Reede, 25 Mai 2018 19:00
Estonian Life No. 21 2018
The potential future home of the new Estonian Centre is in a richly diverse neighborhood in downtown Toronto that draws more than three million visitors each year to its cultural attractions.
The area along Bloor Street West where the Estonian Centre would be situated, next to Tartu College, is known as the Bloor Street Culture Corridor and features 20 major cultural institutions between Bay and Bathurst Streets.
The arts and culture organizations along Bloor Street West have joined together to promote the corridor and raise awareness of what is available in this unique area.
“You would be hard pressed to find a more culturally rich and diverse area in the city,” said Estonian Centre architect Alar Kongats. “This is a huge advantage for the future success of the centre as there is an established base of visitors who are interested and engaged in cultural activities.”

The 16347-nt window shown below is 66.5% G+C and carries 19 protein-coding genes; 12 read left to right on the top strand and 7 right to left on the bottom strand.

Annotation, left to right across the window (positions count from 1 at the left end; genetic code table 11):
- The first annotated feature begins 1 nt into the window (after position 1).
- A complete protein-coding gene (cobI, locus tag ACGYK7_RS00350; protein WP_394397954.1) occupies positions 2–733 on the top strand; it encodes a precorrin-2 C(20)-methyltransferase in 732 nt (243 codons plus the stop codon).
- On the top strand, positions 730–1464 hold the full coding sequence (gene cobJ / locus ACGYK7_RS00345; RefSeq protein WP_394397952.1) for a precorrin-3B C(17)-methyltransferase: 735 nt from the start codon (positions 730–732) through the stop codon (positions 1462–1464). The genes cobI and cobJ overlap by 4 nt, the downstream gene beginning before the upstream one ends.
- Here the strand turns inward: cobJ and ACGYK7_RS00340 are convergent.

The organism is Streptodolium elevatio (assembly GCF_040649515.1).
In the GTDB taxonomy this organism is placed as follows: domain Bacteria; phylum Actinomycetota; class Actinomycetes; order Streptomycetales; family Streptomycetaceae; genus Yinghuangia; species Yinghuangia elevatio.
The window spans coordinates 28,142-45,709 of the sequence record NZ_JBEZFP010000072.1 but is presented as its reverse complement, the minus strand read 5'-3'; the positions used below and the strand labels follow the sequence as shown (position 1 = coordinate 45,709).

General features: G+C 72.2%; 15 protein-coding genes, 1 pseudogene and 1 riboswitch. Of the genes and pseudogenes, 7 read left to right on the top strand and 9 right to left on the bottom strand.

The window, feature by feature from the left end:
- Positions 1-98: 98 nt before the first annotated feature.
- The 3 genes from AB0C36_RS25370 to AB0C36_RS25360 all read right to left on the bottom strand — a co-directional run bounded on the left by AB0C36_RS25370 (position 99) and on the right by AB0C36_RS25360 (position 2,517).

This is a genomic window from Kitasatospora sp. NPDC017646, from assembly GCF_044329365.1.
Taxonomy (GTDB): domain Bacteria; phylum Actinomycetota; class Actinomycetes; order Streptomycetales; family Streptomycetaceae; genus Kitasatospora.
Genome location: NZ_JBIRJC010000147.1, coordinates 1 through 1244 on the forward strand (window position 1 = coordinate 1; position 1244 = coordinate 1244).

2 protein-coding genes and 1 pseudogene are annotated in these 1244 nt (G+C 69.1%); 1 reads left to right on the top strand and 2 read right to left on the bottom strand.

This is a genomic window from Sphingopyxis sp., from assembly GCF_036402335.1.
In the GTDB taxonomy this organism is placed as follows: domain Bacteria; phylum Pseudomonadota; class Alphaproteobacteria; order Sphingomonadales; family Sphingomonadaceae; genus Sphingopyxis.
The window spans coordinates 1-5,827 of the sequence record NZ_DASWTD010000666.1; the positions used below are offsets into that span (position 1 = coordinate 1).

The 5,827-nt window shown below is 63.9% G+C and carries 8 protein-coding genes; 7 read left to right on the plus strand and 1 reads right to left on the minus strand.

An excellent feature of this location as well is the proximity of public transit.
There are three subway stations along the corridor: Bathurst, Spadina and St. George. The one closest to the new Estonian Centre is Spadina, which is well placed in the middle of the corridor area along Bloor Street and is just a few minutes’ walk from the station to the centre on Madison Avenue.
There are a wide variety of attractions and activities along the corridor that can provide wonderful learning and collaborative opportunities for our Estonian organizations. This includes museums, films, concerts, art exhibitions, theatre, and family events, learning experiences and the opportunity to engage and experience Toronto’s diversity such as Estonian, French, Jewish, Italian, Japanese and Indigenous arts and culture.